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Patent trollers dealt setback by SCOTUS

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Editor's Note: "Patent troll" is a "derogatory term used to describe people or companies that misuse patents as a business strategy. A patent troll obtains the patents being sold at auctions by bankrupt companies attempting to liquidate their assets, or by doing just enough research to prove they had the idea first. They can then launch lawsuits against infringing companies, or simply hold the patent without planning to practice the idea in an attempt to keep other companies productivity at a standstill." [Investopedia] Patent trolls have historically practiced "venue shopping," in which they identify courts in jurisdictions where a defendant in a patent infringement suit is likely to be more vulnerable, often due to the distance of the court from the state in which the defendant is located or has an actual place of business.

Start-up businesses and many banks have felt the sting of patent-trolling law firms that have threatened to sue for infringement of questionable patents unless a firm's target paid a "license fee."

The Supreme Court has made the practice of "patent trolling" more difficult in a May 22, 2017, ruling on how to interpret the patent venue laws. In TC Heartland LLC v. Kraft Foods Group Branch LLC, the justices held that the US Court of Appeals for the Federal Circuit, which handles all patent appeals, has been using the wrong standard since 1990 to decide where a patent lawsuit can be brought.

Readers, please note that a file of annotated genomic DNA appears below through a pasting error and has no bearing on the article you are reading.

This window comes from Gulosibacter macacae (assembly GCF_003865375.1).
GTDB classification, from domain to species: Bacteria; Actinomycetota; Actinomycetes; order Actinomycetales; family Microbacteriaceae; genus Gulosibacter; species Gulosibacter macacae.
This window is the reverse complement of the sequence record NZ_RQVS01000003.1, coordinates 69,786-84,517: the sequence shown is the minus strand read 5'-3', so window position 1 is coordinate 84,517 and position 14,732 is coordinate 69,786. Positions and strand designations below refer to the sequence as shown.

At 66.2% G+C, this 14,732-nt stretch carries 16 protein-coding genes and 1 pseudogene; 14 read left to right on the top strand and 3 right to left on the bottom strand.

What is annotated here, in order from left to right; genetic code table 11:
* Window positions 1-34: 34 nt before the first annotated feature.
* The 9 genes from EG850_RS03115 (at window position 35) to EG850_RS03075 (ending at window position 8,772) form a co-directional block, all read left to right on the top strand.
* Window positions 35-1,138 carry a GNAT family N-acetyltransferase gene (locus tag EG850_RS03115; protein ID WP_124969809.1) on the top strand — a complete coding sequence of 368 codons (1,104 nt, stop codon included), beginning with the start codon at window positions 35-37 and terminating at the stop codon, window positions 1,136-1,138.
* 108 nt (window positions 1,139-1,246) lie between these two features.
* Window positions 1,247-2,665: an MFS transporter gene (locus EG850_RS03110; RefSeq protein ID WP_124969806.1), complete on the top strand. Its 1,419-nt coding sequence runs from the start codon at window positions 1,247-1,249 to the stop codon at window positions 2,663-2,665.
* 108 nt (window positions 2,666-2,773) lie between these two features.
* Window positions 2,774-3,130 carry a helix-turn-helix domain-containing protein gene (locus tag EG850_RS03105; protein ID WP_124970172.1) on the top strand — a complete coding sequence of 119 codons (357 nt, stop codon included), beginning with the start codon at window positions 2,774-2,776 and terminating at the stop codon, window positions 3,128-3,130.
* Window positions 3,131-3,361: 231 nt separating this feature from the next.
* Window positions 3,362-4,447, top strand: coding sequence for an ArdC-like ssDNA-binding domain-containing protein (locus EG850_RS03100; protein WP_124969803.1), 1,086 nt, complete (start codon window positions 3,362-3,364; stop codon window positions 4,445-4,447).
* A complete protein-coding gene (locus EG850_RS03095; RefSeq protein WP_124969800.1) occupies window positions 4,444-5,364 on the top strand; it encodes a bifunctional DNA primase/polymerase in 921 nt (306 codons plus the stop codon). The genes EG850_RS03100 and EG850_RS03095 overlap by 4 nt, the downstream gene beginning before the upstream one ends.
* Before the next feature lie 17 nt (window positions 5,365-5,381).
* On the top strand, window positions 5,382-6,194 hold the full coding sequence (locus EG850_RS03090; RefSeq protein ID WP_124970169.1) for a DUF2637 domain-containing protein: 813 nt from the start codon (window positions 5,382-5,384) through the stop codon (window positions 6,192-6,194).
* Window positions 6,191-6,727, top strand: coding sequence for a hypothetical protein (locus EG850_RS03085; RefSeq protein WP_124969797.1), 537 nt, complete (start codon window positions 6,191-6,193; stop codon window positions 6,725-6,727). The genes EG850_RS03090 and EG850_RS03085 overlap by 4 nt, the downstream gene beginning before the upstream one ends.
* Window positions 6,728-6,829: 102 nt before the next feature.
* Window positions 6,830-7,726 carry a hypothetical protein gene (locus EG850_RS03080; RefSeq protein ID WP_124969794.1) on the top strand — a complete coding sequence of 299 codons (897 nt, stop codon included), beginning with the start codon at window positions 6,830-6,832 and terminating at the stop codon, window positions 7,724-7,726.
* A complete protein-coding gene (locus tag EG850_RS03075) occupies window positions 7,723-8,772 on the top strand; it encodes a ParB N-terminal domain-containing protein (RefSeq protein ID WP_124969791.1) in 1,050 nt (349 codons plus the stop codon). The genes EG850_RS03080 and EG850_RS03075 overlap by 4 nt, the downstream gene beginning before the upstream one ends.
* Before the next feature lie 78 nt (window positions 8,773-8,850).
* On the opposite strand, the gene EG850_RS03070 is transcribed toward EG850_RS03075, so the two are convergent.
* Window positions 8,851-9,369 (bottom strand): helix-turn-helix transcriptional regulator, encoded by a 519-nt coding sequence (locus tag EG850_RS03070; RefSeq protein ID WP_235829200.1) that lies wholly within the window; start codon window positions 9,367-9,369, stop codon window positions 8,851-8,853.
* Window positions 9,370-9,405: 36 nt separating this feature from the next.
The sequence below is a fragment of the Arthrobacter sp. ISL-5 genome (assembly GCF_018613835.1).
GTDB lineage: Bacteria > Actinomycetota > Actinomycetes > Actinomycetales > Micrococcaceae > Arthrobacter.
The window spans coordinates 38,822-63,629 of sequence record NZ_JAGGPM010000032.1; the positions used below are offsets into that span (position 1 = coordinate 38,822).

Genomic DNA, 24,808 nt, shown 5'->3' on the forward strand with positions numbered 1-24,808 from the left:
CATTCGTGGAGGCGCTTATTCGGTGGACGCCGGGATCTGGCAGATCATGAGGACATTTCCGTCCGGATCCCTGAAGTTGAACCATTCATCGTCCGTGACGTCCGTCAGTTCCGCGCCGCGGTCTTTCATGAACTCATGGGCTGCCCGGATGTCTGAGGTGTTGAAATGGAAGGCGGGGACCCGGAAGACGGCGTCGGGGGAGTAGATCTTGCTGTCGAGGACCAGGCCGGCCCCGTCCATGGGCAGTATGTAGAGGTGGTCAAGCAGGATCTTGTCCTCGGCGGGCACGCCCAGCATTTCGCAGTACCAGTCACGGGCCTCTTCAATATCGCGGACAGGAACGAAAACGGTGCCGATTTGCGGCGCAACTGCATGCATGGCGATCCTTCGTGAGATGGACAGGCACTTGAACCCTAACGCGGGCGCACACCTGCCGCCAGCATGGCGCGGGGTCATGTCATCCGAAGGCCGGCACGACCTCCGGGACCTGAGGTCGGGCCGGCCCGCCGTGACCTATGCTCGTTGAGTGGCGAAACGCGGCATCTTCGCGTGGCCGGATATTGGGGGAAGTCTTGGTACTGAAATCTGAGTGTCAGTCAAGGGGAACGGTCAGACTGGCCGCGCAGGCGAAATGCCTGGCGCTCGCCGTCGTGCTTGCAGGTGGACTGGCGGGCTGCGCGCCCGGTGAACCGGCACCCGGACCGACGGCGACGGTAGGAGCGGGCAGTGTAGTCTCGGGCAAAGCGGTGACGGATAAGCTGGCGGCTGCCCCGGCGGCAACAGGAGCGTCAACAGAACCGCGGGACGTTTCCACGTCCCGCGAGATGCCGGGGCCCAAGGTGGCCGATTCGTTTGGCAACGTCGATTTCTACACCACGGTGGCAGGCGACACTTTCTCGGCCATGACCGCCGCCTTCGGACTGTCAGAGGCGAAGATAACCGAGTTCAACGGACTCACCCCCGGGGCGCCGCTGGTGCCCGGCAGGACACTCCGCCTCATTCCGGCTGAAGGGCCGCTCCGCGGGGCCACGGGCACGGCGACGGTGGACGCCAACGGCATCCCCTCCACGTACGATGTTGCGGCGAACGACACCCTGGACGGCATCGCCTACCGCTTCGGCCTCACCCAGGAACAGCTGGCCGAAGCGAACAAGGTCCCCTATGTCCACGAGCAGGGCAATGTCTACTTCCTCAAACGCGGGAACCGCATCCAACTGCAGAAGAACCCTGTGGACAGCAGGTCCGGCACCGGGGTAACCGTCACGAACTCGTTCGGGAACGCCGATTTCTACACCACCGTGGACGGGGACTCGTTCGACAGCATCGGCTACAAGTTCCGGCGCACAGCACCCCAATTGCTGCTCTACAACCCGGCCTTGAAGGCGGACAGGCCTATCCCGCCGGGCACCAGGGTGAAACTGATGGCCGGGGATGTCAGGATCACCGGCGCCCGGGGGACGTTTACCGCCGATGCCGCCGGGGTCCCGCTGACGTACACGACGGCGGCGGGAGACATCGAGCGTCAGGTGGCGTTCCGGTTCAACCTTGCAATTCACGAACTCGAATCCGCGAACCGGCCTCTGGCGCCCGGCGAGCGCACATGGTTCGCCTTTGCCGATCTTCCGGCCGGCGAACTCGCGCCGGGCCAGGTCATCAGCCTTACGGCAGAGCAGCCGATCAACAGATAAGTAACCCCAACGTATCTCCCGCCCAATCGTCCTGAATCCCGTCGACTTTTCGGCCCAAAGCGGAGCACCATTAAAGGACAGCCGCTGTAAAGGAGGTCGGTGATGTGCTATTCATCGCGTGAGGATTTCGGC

TC Heartland, an Indiana-based food company, was sued for patent infringement by Kraft Foods in Delaware. TC Heartland sought to have the case dismissed or to move the case back to Indiana, arguing that it is not registered to conduct business in Delaware and has no meaningful presence there. Kraft Foods argued that TC Heartland ships the allegedly infringing products into Delaware. The lower courts, including the Federal Circuit, refused TC Heartland's argument.

At issue are two independent venue provisions of Title 28 (Judiciary and Judicial Procedure) of the United States Code. Questions of venue control where suits may be brought under federal law. The patent venue statute, 28 U.S.C. §1400(b), provides that civil actions "for patent infringement may be brought in the judicial district where the defendant resides, or where the defendant has committed acts of infringement and has a regular and established place of business." SCOTUS had earlier determined that the patent venue law is independent of the less strict general venue law and, for the purposes of the patent venue statute, a corporation "resides" only in the corporation's state of incorporation.

The general venue statute at 28 U.S.C. §1391, on the other hand, provides that "except as otherwise provided by law" and "for all venue purposes," a corporation "shall be deemed to reside, if a defendant, in any judicial district in which such defendant is subject to the court's personal jurisdiction with respect to the civil action in question." Congress made no attempt to amend the patent venue law in §1400(b) when it updated §1391 in 1988 and 2011.

In 1990, the Federal Circuit ruled that the general venue law extended its control to patent infringement suits, based on its reading of the general venue statute (§1391) at that time. In 2011, Congress again amended §1391 to add the phrase ""except as otherwise provided by law." SCOTUS has now reversed the Federal Circuit, and remanded the case for further proceedings.

The significance of this ruling is that it makes it more difficult for patent trolls to use jurisdictions remote from targeted defendants' true places of business to pursue their questionable patent infringement cases.


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